The country's first Civil Code-a fundamental and comprehensive civil law that refines rules for protecting civil rights and remedying their infringement-was adopted before the top legislature wrapped up its annual session on Thursday.
"It's the first law called a 'code' since New China was founded, and milestone legislation in comprehensively advancing the rule of law and improving the socialist system of laws with Chinese characteristics," said Li Zhanshu, chairman of the Standing Committee of the National People's Congress.
Li said if the whole of society abides by the code, "our society will be more civilized, harmonious and stable". He also called for national legislators to play a leading role in studying, popularizing and following the code.
Li made the remarks at the closing meeting of the third session of the 13th National People's Congress. President Xi Jinping and other Chinese leaders attended the meeting at the Great Hall of the People in Beijing.
The Civil Code, which will take effect on Jan 1, consists of general provisions, which clarify basic civil rights, duties and principles, and six individual sections on property, contracts, personal rights, marriage and family and inheritance and torts.
Fu Yuhang, a national lawmaker from Sichuan province, showed her enthusiasm after witnessing the birth of the code."I've been following its legislative process in the past few years, as it greatly matters to everyone's work, life and interests," she said.
Fu applauded the part of the code about protection of personal data, regarding it as a legal basis for formulating a law on personal information protection, which is on the legislative agenda for this year.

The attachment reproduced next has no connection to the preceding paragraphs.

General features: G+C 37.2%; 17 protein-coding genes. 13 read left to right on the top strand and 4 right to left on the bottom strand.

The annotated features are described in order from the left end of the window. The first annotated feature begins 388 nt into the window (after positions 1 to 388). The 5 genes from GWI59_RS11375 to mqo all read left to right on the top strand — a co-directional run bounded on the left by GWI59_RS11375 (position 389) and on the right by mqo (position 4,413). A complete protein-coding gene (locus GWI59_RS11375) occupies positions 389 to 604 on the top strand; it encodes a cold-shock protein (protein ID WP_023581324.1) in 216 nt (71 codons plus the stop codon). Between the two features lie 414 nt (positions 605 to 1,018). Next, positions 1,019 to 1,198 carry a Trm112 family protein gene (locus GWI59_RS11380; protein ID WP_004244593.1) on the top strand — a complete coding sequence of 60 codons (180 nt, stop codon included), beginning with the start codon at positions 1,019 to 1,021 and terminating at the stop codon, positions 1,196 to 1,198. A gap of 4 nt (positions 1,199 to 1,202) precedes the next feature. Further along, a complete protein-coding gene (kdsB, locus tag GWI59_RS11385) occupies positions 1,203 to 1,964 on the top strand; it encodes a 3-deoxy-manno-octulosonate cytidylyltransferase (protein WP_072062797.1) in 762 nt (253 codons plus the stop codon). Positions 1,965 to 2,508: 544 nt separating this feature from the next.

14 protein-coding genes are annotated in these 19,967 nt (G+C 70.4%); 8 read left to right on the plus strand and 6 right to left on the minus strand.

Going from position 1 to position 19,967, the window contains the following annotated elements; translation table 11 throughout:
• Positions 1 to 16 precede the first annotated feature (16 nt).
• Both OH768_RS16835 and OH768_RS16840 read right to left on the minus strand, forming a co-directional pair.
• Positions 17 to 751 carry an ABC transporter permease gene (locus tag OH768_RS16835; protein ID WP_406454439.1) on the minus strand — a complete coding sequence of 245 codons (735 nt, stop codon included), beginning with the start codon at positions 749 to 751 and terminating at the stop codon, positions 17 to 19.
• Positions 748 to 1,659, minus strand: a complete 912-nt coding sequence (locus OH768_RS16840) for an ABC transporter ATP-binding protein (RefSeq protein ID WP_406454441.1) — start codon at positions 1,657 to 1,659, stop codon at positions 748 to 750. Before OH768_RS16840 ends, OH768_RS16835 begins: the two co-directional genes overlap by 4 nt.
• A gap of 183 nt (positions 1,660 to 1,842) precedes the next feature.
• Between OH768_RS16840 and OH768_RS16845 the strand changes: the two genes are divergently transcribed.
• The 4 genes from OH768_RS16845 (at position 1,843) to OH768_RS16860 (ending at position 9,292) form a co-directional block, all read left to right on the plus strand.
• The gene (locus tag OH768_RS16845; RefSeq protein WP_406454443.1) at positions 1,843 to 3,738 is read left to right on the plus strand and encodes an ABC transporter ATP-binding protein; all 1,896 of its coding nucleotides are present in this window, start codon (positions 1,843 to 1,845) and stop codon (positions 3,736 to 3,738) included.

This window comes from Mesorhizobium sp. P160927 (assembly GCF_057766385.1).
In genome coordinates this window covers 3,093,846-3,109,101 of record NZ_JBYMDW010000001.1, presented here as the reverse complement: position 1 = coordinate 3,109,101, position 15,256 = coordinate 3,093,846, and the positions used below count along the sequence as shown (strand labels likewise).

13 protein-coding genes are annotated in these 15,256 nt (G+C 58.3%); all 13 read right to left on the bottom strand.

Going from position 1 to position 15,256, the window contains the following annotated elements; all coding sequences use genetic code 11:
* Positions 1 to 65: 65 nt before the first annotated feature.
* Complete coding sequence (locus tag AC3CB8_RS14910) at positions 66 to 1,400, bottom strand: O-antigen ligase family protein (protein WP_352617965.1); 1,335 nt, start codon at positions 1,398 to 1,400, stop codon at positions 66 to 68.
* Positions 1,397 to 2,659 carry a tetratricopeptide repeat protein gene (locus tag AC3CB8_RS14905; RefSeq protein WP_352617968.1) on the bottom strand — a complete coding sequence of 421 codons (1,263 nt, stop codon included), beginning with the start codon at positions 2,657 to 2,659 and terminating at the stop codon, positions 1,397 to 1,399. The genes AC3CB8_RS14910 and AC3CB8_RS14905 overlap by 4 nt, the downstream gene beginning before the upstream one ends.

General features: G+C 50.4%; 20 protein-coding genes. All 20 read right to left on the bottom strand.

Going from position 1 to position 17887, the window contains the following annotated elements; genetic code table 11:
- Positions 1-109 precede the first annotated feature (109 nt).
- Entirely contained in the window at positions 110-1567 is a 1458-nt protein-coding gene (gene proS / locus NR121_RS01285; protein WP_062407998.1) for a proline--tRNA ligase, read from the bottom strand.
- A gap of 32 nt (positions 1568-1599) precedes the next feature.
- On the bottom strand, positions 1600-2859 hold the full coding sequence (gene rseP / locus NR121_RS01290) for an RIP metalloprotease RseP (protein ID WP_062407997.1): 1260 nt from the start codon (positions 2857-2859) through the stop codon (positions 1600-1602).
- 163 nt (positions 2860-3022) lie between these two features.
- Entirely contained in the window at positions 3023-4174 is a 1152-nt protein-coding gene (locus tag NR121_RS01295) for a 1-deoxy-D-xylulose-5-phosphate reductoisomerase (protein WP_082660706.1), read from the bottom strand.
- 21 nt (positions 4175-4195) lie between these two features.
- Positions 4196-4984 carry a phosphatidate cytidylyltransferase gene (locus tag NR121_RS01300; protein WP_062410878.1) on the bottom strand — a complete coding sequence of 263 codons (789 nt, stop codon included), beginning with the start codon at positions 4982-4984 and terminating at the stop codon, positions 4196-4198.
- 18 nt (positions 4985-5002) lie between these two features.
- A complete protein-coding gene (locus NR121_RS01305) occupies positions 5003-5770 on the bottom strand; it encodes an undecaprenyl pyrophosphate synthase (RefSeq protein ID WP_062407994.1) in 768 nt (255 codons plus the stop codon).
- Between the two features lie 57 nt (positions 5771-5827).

Li Jing, another NPC deputy and president of Tianjin High People's Court, said the code demonstrates a "people-centered" approach to legislation. She gave a thumbs-up to the section on personal rights, saying it shows the country is paying greater attention to protecting personal rights and dignity.
Zhang Xinbao, a law professor at Renmin University of China, said a lot of work needs to be done before the Civil Code is enforced.
"Before the code takes effect, we have about six months, and a lot of work awaits us," he said. "For example, the Supreme People's Court should draft, revise and clean up some interpretations on existing civil laws in accordance with the code, while the authorities need to explain the code to the public to ensure it will be effectively implemented.
"Lawyers specializing in dealing with civil cases have much to learn about the code, as the more they know the law, the better they can serve the people," he said.
National legislators also voted to approve a decision on national security legislation for the Hong Kong Special Administrative Region, and the approved resolutions on the Government Work Report and the work reports of the NPC Standing Committee, the Supreme People's Court and the Supreme People's Procuratorate at the closing meeting.
They also passed resolutions on national economic and social development plans as well as on central and local budgets.